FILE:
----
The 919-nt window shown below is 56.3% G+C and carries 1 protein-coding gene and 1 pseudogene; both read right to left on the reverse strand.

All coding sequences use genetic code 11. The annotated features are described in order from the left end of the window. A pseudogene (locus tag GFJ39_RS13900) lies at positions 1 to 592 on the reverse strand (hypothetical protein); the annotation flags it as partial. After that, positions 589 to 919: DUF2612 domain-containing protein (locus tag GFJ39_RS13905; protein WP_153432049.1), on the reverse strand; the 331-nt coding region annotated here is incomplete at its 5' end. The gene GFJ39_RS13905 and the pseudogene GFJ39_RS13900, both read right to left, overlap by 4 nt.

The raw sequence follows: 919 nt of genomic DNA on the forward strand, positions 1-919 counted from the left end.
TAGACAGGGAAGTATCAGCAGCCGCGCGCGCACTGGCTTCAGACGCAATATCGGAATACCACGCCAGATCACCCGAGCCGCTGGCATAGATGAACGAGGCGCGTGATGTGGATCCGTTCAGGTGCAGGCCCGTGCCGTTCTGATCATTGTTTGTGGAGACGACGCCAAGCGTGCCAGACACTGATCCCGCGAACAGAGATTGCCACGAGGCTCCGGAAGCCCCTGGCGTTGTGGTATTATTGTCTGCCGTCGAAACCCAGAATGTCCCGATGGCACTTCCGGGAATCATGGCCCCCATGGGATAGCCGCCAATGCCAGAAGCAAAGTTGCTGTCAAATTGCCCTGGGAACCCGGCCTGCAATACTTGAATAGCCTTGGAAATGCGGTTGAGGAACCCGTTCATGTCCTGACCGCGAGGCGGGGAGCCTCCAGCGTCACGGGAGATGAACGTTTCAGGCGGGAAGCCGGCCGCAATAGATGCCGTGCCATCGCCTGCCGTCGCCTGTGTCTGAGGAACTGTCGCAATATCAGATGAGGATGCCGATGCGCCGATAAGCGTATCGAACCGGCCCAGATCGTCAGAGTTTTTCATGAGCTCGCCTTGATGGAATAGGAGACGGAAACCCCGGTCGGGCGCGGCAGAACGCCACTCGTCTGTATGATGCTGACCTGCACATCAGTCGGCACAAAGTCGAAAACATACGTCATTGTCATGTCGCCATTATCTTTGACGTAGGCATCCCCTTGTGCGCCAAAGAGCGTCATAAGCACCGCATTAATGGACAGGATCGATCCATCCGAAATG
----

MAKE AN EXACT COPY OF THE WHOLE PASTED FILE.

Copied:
The 919-nt window shown below is 56.3% G+C and carries 1 protein-coding gene and 1 pseudogene; both read right to left on the reverse strand.

All coding sequences use genetic code 11. The annotated features are described in order from the left end of the window. A pseudogene (locus tag GFJ39_RS13900) lies at positions 1 to 592 on the reverse strand (hypothetical protein); the annotation flags it as partial. After that, positions 589 to 919: DUF2612 domain-containing protein (locus tag GFJ39_RS13905; protein WP_153432049.1), on the reverse strand; the 331-nt coding region annotated here is incomplete at its 5' end. The gene GFJ39_RS13905 and the pseudogene GFJ39_RS13900, both read right to left, overlap by 4 nt.

The raw sequence follows: 919 nt of genomic DNA on the forward strand, positions 1-919 counted from the left end.
TAGACAGGGAAGTATCAGCAGCCGCGCGCGCACTGGCTTCAGACGCAATATCGGAATACCACGCCAGATCACCCGAGCCGCTGGCATAGATGAACGAGGCGCGTGATGTGGATCCGTTCAGGTGCAGGCCCGTGCCGTTCTGATCATTGTTTGTGGAGACGACGCCAAGCGTGCCAGACACTGATCCCGCGAACAGAGATTGCCACGAGGCTCCGGAAGCCCCTGGCGTTGTGGTATTATTGTCTGCCGTCGAAACCCAGAATGTCCCGATGGCACTTCCGGGAATCATGGCCCCCATGGGATAGCCGCCAATGCCAGAAGCAAAGTTGCTGTCAAATTGCCCTGGGAACCCGGCCTGCAATACTTGAATAGCCTTGGAAATGCGGTTGAGGAACCCGTTCATGTCCTGACCGCGAGGCGGGGAGCCTCCAGCGTCACGGGAGATGAACGTTTCAGGCGGGAAGCCGGCCGCAATAGATGCCGTGCCATCGCCTGCCGTCGCCTGTGTCTGAGGAACTGTCGCAATATCAGATGAGGATGCCGATGCGCCGATAAGCGTATCGAACCGGCCCAGATCGTCAGAGTTTTTCATGAGCTCGCCTTGATGGAATAGGAGACGGAAACCCCGGTCGGGCGCGGCAGAACGCCACTCGTCTGTATGATGCTGACCTGCACATCAGTCGGCACAAAGTCGAAAACATACGTCATTGTCATGTCGCCATTATCTTTGACGTAGGCATCCCCTTGTGCGCCAAAGAGCGTCATAAGCACCGCATTAATGGACAGGATCGATCCATCCGAAATG